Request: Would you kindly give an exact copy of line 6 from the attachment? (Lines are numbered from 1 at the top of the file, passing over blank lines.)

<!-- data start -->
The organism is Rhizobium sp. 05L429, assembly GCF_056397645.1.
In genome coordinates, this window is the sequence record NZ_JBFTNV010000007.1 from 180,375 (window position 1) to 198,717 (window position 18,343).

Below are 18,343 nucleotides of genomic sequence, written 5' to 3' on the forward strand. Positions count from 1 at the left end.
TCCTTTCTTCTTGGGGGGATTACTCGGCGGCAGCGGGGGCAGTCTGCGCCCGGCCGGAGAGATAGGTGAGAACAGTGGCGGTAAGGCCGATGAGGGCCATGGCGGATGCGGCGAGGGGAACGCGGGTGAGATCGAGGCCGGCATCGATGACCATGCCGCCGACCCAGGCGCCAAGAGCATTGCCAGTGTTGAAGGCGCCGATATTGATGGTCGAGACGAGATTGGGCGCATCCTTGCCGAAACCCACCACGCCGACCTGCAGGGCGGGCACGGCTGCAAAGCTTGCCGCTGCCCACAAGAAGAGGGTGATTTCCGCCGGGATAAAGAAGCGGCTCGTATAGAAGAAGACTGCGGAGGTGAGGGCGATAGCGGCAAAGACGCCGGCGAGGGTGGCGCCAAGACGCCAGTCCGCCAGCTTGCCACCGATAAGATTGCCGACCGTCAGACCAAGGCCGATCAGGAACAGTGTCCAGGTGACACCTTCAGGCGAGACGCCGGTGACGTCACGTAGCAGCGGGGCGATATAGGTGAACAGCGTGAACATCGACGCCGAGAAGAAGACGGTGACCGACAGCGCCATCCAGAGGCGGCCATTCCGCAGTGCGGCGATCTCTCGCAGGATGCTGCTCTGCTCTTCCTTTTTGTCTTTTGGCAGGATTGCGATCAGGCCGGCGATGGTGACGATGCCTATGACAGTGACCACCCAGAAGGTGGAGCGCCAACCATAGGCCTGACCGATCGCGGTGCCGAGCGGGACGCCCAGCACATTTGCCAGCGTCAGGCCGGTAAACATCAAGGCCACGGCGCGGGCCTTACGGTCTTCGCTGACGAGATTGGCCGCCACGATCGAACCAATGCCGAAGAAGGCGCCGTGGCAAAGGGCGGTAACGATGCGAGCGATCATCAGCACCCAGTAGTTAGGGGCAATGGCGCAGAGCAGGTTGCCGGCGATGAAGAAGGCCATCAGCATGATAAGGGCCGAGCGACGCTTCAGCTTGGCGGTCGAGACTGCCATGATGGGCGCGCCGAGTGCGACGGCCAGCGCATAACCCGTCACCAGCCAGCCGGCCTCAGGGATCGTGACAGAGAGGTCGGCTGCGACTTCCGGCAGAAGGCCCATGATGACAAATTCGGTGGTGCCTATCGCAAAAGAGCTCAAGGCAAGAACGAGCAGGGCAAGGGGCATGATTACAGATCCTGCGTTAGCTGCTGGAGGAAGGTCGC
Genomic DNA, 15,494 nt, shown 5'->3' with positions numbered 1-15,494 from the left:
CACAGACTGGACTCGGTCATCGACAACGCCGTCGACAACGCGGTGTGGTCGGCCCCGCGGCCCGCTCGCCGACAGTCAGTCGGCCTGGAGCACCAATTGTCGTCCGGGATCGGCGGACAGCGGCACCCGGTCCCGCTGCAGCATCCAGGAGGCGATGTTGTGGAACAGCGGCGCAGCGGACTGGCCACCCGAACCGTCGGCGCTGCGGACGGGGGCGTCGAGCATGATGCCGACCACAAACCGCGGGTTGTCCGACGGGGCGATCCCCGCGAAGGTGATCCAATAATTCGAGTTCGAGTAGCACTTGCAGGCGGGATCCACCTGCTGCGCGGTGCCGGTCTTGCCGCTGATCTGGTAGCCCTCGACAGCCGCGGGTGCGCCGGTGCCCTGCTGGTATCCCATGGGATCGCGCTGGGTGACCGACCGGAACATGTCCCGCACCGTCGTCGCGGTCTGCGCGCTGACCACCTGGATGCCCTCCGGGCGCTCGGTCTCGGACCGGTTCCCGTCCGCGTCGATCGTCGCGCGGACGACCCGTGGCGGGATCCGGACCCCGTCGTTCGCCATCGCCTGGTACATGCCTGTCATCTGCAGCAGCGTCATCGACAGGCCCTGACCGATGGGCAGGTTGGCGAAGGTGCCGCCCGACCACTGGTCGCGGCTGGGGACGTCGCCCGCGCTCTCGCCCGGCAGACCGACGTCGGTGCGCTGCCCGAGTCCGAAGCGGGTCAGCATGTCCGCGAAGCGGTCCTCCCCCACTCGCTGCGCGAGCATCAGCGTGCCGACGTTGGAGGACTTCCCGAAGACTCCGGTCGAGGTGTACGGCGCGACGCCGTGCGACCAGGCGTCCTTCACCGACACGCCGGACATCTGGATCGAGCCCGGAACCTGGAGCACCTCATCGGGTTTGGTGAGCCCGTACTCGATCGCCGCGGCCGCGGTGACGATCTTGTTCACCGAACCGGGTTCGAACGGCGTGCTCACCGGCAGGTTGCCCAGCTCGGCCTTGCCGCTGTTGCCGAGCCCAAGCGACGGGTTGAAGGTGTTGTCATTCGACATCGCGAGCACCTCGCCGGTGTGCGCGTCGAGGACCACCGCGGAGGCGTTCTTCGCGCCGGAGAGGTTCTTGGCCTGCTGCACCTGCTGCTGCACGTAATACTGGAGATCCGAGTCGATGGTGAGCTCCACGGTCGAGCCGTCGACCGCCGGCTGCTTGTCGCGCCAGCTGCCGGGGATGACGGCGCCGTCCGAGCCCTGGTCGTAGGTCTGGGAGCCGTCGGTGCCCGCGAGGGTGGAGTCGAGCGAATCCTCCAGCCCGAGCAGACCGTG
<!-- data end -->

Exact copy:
CACAGACTGGACTCGGTCATCGACAACGCCGTCGACAACGCGGTGTGGTCGGCCCCGCGGCCCGCTCGCCGACAGTCAGTCGGCCTGGAGCACCAATTGTCGTCCGGGATCGGCGGACAGCGGCACCCGGTCCCGCTGCAGCATCCAGGAGGCGATGTTGTGGAACAGCGGCGCAGCGGACTGGCCACCCGAACCGTCGGCGCTGCGGACGGGGGCGTCGAGCATGATGCCGACCACAAACCGCGGGTTGTCCGACGGGGCGATCCCCGCGAAGGTGATCCAATAATTCGAGTTCGAGTAGCACTTGCAGGCGGGATCCACCTGCTGCGCGGTGCCGGTCTTGCCGCTGATCTGGTAGCCCTCGACAGCCGCGGGTGCGCCGGTGCCCTGCTGGTATCCCATGGGATCGCGCTGGGTGACCGACCGGAACATGTCCCGCACCGTCGTCGCGGTCTGCGCGCTGACCACCTGGATGCCCTCCGGGCGCTCGGTCTCGGACCGGTTCCCGTCCGCGTCGATCGTCGCGCGGACGACCCGTGGCGGGATCCGGACCCCGTCGTTCGCCATCGCCTGGTACATGCCTGTCATCTGCAGCAGCGTCATCGACAGGCCCTGACCGATGGGCAGGTTGGCGAAGGTGCCGCCCGACCACTGGTCGCGGCTGGGGACGTCGCCCGCGCTCTCGCCCGGCAGACCGACGTCGGTGCGCTGCCCGAGTCCGAAGCGGGTCAGCATGTCCGCGAAGCGGTCCTCCCCCACTCGCTGCGCGAGCATCAGCGTGCCGACGTTGGAGGACTTCCCGAAGACTCCGGTCGAGGTGTACGGCGCGACGCCGTGCGACCAGGCGTCCTTCACCGACACGCCGGACATCTGGATCGAGCCCGGAACCTGGAGCACCTCATCGGGTTTGGTGAGCCCGTACTCGATCGCCGCGGCCGCGGTGACGATCTTGTTCACCGAACCGGGTTCGAACGGCGTGCTCACCGGCAGGTTGCCCAGCTCGGCCTTGCCGCTGTTGCCGAGCCCAAGCGACGGGTTGAAGGTGTTGTCATTCGACATCGCGAGCACCTCGCCGGTGTGCGCGTCGAGGACCACCGCGGAGGCGTTCTTCGCGCCGGAGAGGTTCTTGGCCTGCTGCACCTGCTGCTGCACGTAATACTGGAGATCCGAGTCGATGGTGAGCTCCACGGTCGAGCCGTCGACCGCCGGCTGCTTGTCGCGCCAGCTGCCGGGGATGACGGCGCCGTCCGAGCCCTGGTCGTAGGTCTGGGAGCCGTCGGTGCCCGCGAGGGTGGAGTCGAGCGAATCCTCCAGCCCGAGCAGACCGTG